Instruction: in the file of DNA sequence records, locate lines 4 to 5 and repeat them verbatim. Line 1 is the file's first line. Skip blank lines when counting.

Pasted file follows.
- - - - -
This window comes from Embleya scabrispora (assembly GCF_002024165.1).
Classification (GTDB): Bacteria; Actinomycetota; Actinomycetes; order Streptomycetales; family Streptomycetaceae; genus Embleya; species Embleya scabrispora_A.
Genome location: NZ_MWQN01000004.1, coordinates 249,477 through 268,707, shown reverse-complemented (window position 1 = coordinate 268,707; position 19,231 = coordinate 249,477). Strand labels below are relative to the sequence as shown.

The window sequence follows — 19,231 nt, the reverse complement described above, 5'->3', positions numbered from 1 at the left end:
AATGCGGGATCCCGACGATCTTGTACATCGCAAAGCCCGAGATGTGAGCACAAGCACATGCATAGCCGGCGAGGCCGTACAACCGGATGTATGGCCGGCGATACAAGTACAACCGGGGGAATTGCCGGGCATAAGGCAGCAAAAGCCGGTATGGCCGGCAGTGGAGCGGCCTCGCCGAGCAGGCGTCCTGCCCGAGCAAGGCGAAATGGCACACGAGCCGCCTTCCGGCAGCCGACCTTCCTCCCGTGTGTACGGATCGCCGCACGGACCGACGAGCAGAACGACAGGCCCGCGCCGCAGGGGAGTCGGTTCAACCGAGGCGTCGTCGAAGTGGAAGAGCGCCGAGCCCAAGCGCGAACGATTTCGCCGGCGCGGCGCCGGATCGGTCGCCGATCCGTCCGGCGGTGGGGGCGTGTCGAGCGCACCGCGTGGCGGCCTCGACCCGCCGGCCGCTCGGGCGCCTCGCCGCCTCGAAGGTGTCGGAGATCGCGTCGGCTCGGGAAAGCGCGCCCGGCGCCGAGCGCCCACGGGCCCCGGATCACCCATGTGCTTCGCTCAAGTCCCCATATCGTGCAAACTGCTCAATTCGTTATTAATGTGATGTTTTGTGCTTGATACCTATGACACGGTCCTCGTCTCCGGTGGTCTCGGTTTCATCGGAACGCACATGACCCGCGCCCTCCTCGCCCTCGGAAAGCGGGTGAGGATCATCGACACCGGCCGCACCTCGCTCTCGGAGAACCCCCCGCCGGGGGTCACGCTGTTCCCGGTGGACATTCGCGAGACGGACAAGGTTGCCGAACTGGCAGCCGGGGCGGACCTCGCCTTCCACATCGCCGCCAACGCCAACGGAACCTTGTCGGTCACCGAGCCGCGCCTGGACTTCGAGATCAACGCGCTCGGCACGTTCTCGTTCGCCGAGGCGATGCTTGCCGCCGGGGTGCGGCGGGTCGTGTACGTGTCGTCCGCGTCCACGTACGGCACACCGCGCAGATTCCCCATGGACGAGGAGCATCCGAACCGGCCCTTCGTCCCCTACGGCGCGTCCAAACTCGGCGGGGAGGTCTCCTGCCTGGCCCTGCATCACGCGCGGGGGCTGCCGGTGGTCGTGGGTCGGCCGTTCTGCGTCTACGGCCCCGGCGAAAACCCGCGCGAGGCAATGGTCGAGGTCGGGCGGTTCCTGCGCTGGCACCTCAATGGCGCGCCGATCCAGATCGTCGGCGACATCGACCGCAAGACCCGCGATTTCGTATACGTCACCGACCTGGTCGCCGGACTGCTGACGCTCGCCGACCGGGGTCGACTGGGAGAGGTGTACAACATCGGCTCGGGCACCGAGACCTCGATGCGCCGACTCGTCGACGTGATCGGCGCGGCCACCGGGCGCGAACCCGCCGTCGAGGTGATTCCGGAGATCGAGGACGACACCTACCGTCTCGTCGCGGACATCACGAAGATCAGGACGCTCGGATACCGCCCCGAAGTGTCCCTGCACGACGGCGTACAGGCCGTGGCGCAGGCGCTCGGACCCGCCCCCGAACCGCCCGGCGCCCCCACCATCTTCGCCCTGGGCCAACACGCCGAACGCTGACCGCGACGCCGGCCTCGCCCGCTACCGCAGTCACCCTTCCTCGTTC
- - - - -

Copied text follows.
The window sequence follows — 19,231 nt, the reverse complement described above, 5'->3', positions numbered from 1 at the left end:
AATGCGGGATCCCGACGATCTTGTACATCGCAAAGCCCGAGATGTGAGCACAAGCACATGCATAGCCGGCGAGGCCGTACAACCGGATGTATGGCCGGCGATACAAGTACAACCGGGGGAATTGCCGGGCATAAGGCAGCAAAAGCCGGTATGGCCGGCAGTGGAGCGGCCTCGCCGAGCAGGCGTCCTGCCCGAGCAAGGCGAAATGGCACACGAGCCGCCTTCCGGCAGCCGACCTTCCTCCCGTGTGTACGGATCGCCGCACGGACCGACGAGCAGAACGACAGGCCCGCGCCGCAGGGGAGTCGGTTCAACCGAGGCGTCGTCGAAGTGGAAGAGCGCCGAGCCCAAGCGCGAACGATTTCGCCGGCGCGGCGCCGGATCGGTCGCCGATCCGTCCGGCGGTGGGGGCGTGTCGAGCGCACCGCGTGGCGGCCTCGACCCGCCGGCCGCTCGGGCGCCTCGCCGCCTCGAAGGTGTCGGAGATCGCGTCGGCTCGGGAAAGCGCGCCCGGCGCCGAGCGCCCACGGGCCCCGGATCACCCATGTGCTTCGCTCAAGTCCCCATATCGTGCAAACTGCTCAATTCGTTATTAATGTGATGTTTTGTGCTTGATACCTATGACACGGTCCTCGTCTCCGGTGGTCTCGGTTTCATCGGAACGCACATGACCCGCGCCCTCCTCGCCCTCGGAAAGCGGGTGAGGATCATCGACACCGGCCGCACCTCGCTCTCGGAGAACCCCCCGCCGGGGGTCACGCTGTTCCCGGTGGACATTCGCGAGACGGACAAGGTTGCCGAACTGGCAGCCGGGGCGGACCTCGCCTTCCACATCGCCGCCAACGCCAACGGAACCTTGTCGGTCACCGAGCCGCGCCTGGACTTCGAGATCAACGCGCTCGGCACGTTCTCGTTCGCCGAGGCGATGCTTGCCGCCGGGGTGCGGCGGGTCGTGTACGTGTCGTCCGCGTCCACGTACGGCACACCGCGCAGATTCCCCATGGACGAGGAGCATCCGAACCGGCCCTTCGTCCCCTACGGCGCGTCCAAACTCGGCGGGGAGGTCTCCTGCCTGGCCCTGCATCACGCGCGGGGGCTGCCGGTGGTCGTGGGTCGGCCGTTCTGCGTCTACGGCCCCGGCGAAAACCCGCGCGAGGCAATGGTCGAGGTCGGGCGGTTCCTGCGCTGGCACCTCAATGGCGCGCCGATCCAGATCGTCGGCGACATCGACCGCAAGACCCGCGATTTCGTATACGTCACCGACCTGGTCGCCGGACTGCTGACGCTCGCCGACCGGGGTCGACTGGGAGAGGTGTACAACATCGGCTCGGGCACCGAGACCTCGATGCGCCGACTCGTCGACGTGATCGGCGCGGCCACCGGGCGCGAACCCGCCGTCGAGGTGATTCCGGAGATCGAGGACGACACCTACCGTCTCGTCGCGGACATCACGAAGATCAGGACGCTCGGATACCGCCCCGAAGTGTCCCTGCACGACGGCGTACAGGCCGTGGCGCAGGCGCTCGGACCCGCCCCCGAACCGCCCGGCGCCCCCACCATCTTCGCCCTGGGCCAACACGCCGAACGCTGACCGCGACGCCGGCCTCGCCCGCTACCGCAGTCACCCTTCCTCGTTC